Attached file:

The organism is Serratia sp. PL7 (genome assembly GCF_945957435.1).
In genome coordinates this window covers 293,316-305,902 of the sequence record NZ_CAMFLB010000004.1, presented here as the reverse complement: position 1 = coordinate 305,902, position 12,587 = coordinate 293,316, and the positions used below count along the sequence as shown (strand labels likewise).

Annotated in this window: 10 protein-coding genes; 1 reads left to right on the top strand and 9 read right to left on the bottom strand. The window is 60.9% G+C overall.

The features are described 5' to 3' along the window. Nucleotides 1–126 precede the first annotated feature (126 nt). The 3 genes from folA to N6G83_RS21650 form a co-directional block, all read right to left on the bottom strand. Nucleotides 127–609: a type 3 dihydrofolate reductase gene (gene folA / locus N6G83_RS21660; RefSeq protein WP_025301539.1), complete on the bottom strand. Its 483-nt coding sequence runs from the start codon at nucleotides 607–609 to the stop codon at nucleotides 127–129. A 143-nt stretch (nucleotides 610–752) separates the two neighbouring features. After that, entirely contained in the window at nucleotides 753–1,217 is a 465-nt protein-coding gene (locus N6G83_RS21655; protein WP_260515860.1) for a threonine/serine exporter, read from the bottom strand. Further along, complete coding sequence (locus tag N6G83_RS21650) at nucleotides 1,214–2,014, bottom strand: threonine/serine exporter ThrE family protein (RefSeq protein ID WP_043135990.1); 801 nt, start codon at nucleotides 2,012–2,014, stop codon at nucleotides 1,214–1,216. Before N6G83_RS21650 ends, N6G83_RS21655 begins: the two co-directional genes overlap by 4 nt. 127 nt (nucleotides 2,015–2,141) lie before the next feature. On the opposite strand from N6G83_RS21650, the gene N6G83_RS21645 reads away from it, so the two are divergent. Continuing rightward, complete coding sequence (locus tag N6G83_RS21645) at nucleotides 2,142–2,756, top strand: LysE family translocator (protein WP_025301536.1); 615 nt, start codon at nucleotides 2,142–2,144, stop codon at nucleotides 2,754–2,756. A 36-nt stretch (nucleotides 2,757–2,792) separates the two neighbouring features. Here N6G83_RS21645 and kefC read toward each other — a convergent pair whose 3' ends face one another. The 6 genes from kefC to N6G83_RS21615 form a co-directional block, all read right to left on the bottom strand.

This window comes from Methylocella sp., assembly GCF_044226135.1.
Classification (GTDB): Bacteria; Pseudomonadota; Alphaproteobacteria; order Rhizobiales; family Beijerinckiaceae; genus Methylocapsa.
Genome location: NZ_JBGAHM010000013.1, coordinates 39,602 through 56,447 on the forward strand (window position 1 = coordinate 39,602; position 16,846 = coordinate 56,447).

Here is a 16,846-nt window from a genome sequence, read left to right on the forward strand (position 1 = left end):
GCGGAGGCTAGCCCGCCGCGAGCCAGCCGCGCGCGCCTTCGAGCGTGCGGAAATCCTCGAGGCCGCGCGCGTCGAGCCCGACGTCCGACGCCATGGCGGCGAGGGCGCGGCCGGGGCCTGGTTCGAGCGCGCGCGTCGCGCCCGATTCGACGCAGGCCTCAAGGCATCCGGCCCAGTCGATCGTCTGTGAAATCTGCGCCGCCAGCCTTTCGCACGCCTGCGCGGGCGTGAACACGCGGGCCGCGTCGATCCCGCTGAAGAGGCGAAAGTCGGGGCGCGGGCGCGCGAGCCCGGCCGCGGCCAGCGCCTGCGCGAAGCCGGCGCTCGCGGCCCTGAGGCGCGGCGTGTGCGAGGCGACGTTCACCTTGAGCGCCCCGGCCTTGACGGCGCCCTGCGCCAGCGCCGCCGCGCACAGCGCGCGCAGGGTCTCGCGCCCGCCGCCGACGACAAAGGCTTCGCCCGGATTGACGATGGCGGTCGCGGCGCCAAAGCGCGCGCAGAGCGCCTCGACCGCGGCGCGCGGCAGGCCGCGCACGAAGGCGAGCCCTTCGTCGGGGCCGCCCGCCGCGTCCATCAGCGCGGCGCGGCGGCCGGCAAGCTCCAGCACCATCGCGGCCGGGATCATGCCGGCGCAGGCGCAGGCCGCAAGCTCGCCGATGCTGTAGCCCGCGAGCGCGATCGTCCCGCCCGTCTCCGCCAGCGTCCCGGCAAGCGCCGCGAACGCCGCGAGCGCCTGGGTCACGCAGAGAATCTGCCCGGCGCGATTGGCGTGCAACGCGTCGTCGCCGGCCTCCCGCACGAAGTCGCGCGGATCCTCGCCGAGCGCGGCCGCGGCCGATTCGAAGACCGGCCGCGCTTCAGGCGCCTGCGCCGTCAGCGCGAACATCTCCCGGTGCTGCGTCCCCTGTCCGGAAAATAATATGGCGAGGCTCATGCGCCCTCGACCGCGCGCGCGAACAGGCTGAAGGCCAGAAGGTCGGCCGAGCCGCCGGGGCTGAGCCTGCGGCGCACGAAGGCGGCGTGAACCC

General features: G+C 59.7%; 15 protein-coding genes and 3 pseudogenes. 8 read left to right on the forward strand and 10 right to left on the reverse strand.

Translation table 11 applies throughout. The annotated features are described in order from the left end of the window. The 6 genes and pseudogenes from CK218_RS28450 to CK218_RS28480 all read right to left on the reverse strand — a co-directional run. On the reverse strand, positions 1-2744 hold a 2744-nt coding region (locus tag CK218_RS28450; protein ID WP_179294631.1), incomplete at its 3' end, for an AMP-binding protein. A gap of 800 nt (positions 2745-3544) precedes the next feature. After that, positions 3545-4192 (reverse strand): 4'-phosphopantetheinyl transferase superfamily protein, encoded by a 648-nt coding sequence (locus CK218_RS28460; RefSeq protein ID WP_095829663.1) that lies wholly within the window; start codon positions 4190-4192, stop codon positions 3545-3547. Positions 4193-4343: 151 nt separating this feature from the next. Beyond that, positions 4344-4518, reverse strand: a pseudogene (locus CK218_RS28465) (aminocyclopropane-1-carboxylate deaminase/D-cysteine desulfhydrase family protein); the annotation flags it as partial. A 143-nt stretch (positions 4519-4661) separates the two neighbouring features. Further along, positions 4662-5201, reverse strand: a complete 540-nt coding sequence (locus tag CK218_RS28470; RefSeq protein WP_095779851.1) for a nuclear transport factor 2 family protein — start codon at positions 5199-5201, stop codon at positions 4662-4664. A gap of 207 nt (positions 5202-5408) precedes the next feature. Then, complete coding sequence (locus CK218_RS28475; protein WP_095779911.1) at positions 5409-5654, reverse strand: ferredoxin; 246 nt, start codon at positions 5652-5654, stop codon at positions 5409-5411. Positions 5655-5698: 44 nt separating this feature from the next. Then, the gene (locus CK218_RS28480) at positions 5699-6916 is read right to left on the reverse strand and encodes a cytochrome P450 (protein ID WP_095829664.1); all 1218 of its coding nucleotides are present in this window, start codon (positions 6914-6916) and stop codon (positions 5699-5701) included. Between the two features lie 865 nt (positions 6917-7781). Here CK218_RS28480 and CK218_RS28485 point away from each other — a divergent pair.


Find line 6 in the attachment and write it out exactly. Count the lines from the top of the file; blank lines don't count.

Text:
Classification (GTDB): Bacteria; Pseudomonadota; Alphaproteobacteria; order Rhizobiales; family Beijerinckiaceae; genus Methylocapsa.